IAU Symposium Abstract S186-080P


Gas segregation in the interacting system Arp 105


P.-A. Duc1, E. Brinks 2 J. Wink 3, and I.F. Mirabel4
1 European Southern Observatory, Germany < pduc@eso.org >
2 U. de Guanajuato, Mexico < ebrinks@andromeda.cimat.mx >
3 IRAM, France < wink@iram.fr >
4 C.E. Saclay, France < mirabel@discovery.saclay.cea.fr >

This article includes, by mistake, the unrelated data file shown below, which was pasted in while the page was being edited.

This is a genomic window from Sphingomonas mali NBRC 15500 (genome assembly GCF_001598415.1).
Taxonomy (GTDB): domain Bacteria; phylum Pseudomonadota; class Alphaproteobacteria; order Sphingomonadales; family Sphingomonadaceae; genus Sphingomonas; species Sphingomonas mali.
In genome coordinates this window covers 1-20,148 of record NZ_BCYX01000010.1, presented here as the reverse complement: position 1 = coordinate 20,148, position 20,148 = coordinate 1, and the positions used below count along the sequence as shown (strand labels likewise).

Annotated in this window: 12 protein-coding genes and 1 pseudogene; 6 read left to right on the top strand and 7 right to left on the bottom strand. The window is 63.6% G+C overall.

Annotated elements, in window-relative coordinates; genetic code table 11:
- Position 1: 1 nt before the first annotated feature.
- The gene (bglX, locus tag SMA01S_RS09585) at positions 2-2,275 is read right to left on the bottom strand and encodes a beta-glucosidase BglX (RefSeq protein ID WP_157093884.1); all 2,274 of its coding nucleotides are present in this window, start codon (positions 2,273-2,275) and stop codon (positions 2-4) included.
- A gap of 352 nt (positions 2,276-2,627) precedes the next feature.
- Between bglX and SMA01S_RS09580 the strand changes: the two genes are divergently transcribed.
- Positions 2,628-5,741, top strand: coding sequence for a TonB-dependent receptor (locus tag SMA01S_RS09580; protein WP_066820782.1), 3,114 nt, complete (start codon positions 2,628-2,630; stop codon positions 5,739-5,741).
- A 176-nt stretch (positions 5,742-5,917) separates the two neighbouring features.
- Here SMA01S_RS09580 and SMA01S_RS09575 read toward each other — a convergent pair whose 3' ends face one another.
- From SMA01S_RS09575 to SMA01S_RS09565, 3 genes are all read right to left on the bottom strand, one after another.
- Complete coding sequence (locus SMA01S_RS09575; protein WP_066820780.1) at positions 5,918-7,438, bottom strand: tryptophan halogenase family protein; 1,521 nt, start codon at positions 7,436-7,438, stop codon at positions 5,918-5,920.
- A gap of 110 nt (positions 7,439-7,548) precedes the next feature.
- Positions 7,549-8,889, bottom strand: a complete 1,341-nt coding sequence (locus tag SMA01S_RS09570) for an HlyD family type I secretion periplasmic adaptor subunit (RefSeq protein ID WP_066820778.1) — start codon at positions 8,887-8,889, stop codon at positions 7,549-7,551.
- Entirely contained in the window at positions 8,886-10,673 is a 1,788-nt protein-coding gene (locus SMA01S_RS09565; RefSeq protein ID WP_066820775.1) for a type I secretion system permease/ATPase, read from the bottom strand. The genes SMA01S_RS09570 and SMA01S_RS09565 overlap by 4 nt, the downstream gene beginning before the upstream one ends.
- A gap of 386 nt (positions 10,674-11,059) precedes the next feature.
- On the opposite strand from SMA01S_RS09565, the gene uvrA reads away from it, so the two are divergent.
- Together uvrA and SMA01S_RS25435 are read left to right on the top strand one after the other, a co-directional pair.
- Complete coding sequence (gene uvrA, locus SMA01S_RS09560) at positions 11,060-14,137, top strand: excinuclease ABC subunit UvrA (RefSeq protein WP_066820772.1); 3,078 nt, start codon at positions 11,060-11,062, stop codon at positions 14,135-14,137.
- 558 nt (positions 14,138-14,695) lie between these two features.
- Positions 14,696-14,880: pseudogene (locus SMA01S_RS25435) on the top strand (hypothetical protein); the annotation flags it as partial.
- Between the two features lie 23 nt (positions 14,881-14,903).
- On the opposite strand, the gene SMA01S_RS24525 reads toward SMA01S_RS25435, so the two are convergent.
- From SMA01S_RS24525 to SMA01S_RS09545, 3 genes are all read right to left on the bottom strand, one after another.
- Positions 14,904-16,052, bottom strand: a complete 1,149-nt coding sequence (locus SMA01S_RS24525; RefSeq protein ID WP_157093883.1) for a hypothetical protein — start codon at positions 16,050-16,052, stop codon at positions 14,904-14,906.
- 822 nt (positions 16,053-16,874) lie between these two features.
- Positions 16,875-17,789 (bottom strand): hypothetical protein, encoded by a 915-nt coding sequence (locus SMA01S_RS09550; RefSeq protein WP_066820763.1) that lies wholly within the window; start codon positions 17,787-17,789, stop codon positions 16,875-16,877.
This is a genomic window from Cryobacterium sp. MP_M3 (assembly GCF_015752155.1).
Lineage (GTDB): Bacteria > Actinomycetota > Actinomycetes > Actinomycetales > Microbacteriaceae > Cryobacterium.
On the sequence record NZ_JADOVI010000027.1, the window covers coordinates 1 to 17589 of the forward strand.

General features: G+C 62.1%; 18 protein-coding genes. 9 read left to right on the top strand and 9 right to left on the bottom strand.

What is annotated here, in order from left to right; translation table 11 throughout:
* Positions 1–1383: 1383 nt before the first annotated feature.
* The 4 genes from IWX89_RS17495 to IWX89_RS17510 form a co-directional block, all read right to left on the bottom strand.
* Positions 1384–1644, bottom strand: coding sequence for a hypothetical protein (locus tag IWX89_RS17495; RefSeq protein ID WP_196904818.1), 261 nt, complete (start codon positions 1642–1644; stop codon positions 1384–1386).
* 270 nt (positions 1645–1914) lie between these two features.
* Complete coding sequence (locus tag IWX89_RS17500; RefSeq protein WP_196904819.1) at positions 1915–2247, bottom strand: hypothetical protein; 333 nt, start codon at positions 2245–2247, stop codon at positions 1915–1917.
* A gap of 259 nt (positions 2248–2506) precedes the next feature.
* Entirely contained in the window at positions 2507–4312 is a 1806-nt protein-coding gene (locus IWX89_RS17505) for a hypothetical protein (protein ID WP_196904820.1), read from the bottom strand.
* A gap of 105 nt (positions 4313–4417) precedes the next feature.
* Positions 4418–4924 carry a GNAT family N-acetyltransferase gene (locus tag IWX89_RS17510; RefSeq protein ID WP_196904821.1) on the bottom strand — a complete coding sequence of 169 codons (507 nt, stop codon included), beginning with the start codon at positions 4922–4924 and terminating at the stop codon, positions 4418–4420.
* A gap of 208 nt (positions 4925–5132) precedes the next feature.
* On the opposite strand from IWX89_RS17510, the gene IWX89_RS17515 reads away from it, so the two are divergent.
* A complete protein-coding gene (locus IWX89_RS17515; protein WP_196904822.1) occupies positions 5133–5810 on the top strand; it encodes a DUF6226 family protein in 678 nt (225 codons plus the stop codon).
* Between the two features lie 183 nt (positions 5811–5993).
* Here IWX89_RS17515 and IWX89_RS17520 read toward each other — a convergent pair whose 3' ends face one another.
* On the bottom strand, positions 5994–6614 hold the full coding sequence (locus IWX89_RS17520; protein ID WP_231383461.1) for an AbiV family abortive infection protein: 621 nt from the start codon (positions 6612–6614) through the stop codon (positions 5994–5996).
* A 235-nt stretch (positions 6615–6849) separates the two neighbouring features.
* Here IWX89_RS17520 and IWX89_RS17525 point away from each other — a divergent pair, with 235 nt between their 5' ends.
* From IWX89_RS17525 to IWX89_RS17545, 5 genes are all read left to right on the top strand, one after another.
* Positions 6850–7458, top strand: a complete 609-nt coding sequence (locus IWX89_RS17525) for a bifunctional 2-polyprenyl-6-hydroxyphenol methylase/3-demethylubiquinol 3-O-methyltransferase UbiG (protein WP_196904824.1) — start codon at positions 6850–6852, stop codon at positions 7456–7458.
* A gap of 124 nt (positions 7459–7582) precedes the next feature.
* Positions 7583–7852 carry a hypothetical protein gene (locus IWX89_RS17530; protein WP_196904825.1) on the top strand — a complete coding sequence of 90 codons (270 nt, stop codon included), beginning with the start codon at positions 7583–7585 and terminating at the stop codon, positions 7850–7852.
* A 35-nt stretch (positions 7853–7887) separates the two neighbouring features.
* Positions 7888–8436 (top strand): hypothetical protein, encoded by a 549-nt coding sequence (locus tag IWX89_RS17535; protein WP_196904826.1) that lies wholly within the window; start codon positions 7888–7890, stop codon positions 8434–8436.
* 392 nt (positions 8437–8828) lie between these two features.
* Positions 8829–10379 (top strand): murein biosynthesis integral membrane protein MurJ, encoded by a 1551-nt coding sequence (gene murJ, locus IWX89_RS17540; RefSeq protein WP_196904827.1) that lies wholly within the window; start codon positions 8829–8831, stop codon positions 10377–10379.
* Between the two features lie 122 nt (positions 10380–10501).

Arp 105 is an example of a collision between an infrared luminous spiral and an elliptical galaxy in a cluster of galaxies. This system hosts two star-forming tidal dwarf galaxies at the ends of the tails emanating from the spiral. We have carried out at CFHT long-slit spectroscopy on the different components, and mapped the CO and HI gas with the Very Large Array and the Plateau de Bure interferometers. We found an extreme spatial segregation between the molecular gas, concentrated in the central regions of the spiral, and the atomic gas only distributed along the tidal tails. HI clouds as massive as 6~109 Msun are associated with the tidal dwarf galaxies. Ionized gas is found coincident with the peaks of the HI column density. Thanks to these observations we could study the dynamics of the system. In the northern tail, the HI is made out of two individual components, one following the optical arm, and another one, kinematically decoupled from the tail, which show signs of rotation. Evidence of rotation is also seen in Halpha in the tidal object at the tip of the southern tail. These observations show that some tidal dwarf galaxies might have already acquired a dynamical independence.